Many people in Sacramento who endure a divorce proceeding find that their financial circumstances change after the divorce is completed. One of the ex-spouses may become unemployed or suffer a demotion that reduces their salary. Occasionally, one of the spouses or a child will suffer a medical crisis that results in unexpected bills. Sometimes, a change has the opposite effect – an ex-spouse may receive an unexpected promotion with a significant increase in income. In all of these circumstances, the original order for child support may suddenly seem unfair. What can be done about it?
If the ex-spouses cannot agree on how to change the existing order, one or both may bring a motion to modify the original order before the court that signed the original order. The motion must show that the parties have experienced a “change in circumstances” since the last child support order was signed. Many different reasons may require a modification of the original order:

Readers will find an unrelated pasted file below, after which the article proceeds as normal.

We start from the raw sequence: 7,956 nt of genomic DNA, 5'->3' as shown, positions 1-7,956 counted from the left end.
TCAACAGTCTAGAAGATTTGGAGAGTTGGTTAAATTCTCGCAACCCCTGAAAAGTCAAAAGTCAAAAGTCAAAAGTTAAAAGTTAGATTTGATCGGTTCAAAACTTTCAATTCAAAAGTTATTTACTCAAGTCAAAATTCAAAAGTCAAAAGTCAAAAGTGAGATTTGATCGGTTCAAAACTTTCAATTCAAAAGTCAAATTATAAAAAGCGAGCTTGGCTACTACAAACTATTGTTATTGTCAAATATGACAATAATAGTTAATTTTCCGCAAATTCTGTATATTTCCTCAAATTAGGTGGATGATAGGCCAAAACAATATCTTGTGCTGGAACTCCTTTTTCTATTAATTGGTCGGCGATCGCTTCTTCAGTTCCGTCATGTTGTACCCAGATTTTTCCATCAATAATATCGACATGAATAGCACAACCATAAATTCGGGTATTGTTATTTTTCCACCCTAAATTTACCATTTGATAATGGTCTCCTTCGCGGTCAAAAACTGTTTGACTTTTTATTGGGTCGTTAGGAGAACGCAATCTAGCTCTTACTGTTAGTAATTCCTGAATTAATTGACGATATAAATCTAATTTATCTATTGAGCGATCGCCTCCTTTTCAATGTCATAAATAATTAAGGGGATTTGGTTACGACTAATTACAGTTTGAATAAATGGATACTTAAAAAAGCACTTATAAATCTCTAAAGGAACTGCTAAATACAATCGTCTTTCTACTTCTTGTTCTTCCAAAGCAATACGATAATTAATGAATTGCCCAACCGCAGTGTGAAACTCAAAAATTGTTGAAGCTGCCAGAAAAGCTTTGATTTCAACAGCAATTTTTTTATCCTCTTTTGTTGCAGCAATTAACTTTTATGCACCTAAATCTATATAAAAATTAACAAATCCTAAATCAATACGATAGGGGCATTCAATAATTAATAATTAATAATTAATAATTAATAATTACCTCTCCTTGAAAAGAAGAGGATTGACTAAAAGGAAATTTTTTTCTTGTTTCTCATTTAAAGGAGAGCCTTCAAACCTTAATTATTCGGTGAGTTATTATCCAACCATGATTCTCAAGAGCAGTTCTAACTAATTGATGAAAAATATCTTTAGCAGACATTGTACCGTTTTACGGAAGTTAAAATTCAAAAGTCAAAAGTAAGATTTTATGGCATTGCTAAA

- The income of one or bother parents has changed;
- One parent has lost his or her job;
- One parent has been incarcerated;
- One parent has had another child in another relationship;
- The time that the child spends with either parent may have changed; or
- The child’s needs for childcare, health care or education may have changed.
This list is not exhaustive. Other changed circumstances may require modification of the child support order.
The motion, along with any supporting evidence, must be filed with the court and served on the other parent. The court will set a date for oral argument on the motion and will thereafter issue a written order. The order that is issued in response to the motion will become the controlling order and cannot be changed without another motion and hearing. Asking a court to modify a child support order almost always involves a court appearance.